Has Romney really lost?  Try this: conduct a poll of your own.  Do you know anyone who voted for McCain in 2008 who is voting for Obama in 2012?

Obama will argue in the debate that the economy is getting better because the stock market is over 13,000.  However, the high mark for the Dow is an expensive mask to cover the ugly economy we live in.  The government has borrowed more than a trillion dollars a year from our grandchildren and the Fed has deflated our future by $2.8 trillion to help get us to that 13,000 figure.

In the meantime, unemployment is over 8% and average wages have dropped.  So Wall Street is richer under Obama and the rest of America is poorer.  Where’s the 99% when you need them?

It has been pointed out that Obama cannot expect to receive the same levels of support among various segments of society that he did in 2008.  He has alienated many black voters with his support of gay marriage and failure to produce results that help them.  He has alienated many Hispanic voters as well by failing to keep promises on immigration reform and by selling weapons to Mexican drug lords.  Obama is not as cool as he was in 2008, which will hurt the youth vote, and many Americans have realized that assuaging their racial guilt is not worth the cost to the American economy.  The National Journal shows Romney with an 8% advantage among independents.  Obama cannot win if independents swing to Romney.

So how can Romney lose?  Simple: disaffected Republicans, Conservatives and Libertarians may stay home or vote third party.  Obama doesn’t need 50% of the country to vote for him.  He just needs his 47% and 7% to stay home or vote third party.  Even with the awful job Obama has done, it is still very possible that 7% will stay home or vote third party.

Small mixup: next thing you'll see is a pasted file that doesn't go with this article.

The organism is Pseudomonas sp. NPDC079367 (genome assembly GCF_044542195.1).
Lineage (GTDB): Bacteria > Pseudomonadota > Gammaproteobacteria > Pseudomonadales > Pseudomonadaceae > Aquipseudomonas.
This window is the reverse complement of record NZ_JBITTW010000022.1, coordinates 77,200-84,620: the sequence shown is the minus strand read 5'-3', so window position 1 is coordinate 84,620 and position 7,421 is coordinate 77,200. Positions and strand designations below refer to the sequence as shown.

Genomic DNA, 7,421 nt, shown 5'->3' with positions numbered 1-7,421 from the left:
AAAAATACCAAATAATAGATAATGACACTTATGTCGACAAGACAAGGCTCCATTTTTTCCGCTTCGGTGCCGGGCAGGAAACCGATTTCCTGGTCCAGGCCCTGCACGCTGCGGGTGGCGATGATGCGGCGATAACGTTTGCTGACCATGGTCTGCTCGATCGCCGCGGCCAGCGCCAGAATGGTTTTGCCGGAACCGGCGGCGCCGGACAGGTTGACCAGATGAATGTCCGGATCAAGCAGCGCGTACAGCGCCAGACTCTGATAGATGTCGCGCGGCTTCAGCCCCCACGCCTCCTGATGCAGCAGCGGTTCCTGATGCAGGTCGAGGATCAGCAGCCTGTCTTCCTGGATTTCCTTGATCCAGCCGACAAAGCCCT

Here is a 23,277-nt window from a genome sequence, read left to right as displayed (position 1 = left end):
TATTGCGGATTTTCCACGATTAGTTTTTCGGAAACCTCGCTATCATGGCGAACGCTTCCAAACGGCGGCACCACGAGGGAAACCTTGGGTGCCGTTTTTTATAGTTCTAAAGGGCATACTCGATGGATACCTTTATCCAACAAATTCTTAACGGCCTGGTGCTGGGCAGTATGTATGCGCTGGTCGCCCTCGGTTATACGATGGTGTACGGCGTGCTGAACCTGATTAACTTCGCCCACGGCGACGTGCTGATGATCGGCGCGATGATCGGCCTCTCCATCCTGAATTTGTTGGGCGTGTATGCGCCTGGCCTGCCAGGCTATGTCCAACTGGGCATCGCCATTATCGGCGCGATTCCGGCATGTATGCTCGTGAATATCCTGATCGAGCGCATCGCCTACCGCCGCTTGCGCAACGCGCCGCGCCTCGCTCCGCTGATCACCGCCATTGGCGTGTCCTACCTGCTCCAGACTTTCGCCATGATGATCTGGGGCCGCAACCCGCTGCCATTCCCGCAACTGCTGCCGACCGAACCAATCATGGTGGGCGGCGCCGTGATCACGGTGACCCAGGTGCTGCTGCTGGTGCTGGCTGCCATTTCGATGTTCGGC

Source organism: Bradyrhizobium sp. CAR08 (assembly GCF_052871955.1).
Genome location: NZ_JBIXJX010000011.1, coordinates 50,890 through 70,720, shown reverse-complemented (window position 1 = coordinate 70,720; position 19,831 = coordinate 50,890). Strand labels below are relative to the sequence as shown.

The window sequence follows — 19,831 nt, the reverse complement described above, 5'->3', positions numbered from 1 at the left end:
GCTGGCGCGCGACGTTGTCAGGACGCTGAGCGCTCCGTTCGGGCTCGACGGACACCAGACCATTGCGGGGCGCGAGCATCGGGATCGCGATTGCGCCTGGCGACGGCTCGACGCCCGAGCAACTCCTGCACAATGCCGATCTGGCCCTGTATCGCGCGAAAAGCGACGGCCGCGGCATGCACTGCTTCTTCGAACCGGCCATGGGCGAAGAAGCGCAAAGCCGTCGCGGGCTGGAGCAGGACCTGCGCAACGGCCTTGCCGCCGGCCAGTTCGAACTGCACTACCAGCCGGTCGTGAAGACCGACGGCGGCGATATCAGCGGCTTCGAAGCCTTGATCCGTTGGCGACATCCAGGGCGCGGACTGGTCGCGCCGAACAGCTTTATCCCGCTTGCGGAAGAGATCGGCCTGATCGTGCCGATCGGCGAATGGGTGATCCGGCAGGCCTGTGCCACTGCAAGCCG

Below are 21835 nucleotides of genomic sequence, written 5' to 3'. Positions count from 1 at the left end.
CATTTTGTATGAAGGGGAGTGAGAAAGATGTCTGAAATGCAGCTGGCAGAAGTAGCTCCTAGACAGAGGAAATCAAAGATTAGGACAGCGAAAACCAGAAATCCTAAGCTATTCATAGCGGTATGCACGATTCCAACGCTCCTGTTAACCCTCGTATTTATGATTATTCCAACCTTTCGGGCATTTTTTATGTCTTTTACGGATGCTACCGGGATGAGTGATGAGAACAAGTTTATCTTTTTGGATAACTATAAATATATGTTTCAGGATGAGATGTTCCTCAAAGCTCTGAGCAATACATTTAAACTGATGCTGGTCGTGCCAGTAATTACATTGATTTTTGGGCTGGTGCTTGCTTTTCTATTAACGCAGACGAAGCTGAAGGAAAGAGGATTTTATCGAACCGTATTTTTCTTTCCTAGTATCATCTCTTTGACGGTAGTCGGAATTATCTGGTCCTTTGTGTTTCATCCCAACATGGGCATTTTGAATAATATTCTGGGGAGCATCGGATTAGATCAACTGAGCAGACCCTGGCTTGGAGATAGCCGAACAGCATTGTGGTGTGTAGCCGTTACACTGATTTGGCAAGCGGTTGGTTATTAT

Many Christians will not vote for a Mormon.  They won’t vote for a Black Liberation theologian either, but Obama didn’t need them in 2008.  Obama knows this and has started push polling Catholics with robo-calls asking if they can vote for a Mormon.  Many Christian Republicans will avoid Romney because he is perceived as more liberal and a Mormon, whereas they might have voted for McCain in 2008 even though he was also perceived as more liberal.

Libertarians will feel free to vote for a third party candidate because they don’t see any difference from their perspective between Romney and Obama.  Many of these are idealists who support Ron Paul and Gary Johnson and see Romney as a big government Republican.

Conservatives may stay home if they believe Romney is going to lose.  Conservatives lean more realistic than idealistic, but are more likely to allow their vote to be suppressed by negative news and polls close to the election.

Romney’s key to success will be preaching the American Dream from a small government, individual responsibility perspective.  Believe it or not, his 47% “gaffe” may end up working in his favor.  Americans could use a healthy dose of optimism and a restoration of faith in the American Dream.  Even independents will vote for that.

Gingrich’s risky departure on immigration could be the tonic for party and nation

As predicted, following his bold statement on immigration and really the first candidate to speak seriously on the issue during the GOP CNN debate on Tuesday night last, former Speaker Newt Gingrich has come under fire in recent days from both sides of the aisle.

Some social conservatives have even gone as far as calling him a RINO (Republican in name only) however, the former Speaker’s is the first candidate on stage that specifically addresses the illegal alien population living in the US. His bold plan is drawing criticism.